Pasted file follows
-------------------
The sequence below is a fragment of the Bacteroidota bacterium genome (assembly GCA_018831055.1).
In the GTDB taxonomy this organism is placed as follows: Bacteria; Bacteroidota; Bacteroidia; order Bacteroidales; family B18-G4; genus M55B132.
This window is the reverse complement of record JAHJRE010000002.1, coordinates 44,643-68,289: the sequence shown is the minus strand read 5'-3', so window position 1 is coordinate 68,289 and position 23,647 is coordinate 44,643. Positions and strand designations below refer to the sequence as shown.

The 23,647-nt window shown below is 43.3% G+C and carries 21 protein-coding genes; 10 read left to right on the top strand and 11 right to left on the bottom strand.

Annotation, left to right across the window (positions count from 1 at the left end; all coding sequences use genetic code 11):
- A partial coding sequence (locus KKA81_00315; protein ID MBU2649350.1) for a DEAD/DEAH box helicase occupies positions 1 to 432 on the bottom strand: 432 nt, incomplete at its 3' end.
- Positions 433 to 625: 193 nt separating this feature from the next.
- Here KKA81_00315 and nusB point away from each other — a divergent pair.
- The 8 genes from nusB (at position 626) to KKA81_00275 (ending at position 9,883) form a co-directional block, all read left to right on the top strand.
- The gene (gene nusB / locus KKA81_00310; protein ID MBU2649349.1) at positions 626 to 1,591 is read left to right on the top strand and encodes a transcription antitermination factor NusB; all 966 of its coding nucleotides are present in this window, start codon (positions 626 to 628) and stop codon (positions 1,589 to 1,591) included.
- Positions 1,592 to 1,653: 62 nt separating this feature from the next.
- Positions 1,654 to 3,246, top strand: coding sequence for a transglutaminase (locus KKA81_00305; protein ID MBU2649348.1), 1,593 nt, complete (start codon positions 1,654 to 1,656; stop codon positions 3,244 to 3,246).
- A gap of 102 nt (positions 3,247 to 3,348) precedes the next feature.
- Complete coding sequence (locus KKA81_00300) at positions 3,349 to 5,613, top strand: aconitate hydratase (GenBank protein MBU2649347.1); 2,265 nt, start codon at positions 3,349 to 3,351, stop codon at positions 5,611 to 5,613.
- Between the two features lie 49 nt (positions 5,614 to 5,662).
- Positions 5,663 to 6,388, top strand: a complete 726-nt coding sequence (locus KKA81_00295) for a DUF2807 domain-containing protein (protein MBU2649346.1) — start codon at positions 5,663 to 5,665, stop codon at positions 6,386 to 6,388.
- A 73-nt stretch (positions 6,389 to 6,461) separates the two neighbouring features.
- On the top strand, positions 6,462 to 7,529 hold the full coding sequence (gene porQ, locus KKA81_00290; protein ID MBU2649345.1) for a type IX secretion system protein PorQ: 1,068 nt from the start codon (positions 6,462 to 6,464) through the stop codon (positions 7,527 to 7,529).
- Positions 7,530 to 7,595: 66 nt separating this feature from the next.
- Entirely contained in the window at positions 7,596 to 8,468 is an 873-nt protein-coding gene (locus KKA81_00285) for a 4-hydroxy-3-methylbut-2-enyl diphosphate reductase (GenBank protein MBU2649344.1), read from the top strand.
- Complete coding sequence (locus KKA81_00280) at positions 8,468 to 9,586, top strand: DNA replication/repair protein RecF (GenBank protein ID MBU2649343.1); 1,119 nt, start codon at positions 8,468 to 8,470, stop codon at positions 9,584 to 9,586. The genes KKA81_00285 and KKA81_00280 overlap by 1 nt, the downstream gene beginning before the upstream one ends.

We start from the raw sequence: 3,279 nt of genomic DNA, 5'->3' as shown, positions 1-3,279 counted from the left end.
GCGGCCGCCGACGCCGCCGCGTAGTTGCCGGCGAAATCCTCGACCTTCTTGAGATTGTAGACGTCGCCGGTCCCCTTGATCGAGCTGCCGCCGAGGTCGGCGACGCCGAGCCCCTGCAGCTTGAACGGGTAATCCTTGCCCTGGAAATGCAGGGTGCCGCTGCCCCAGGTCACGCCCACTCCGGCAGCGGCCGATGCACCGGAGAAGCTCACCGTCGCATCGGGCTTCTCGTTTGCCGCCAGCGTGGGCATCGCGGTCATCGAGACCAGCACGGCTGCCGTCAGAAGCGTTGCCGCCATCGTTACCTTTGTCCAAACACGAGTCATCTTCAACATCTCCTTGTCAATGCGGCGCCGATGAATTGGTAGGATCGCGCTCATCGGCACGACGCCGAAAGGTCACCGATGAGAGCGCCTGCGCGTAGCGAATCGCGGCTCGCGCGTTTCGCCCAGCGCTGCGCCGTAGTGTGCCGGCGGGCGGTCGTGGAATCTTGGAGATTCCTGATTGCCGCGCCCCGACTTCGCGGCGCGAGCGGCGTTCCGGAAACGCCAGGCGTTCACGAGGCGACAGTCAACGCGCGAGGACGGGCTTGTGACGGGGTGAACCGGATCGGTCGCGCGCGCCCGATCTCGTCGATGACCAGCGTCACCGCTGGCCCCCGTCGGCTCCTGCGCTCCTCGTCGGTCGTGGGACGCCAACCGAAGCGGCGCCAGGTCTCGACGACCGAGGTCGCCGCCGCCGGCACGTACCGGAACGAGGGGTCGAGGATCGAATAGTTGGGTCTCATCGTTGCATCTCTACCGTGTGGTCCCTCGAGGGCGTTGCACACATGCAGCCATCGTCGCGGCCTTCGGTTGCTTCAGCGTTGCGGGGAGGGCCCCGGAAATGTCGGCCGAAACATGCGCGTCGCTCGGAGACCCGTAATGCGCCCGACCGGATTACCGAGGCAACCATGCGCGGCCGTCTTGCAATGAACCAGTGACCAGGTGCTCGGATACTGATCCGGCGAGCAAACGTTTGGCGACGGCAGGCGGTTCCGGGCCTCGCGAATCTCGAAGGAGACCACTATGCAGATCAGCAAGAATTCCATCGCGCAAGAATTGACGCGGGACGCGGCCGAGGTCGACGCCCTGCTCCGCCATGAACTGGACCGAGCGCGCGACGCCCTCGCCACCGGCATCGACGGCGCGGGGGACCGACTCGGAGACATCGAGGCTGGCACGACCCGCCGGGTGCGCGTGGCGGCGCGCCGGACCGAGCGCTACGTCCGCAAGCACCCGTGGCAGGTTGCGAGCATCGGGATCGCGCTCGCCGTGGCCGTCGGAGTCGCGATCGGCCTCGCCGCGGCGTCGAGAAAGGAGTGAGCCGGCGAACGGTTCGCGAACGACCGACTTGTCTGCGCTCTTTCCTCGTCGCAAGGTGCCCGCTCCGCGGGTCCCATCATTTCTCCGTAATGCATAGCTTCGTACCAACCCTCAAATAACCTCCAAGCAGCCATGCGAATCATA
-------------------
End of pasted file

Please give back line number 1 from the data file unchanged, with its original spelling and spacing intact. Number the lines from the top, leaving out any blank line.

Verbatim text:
The sequence below is a fragment of the Bacteroidota bacterium genome (assembly GCA_018831055.1).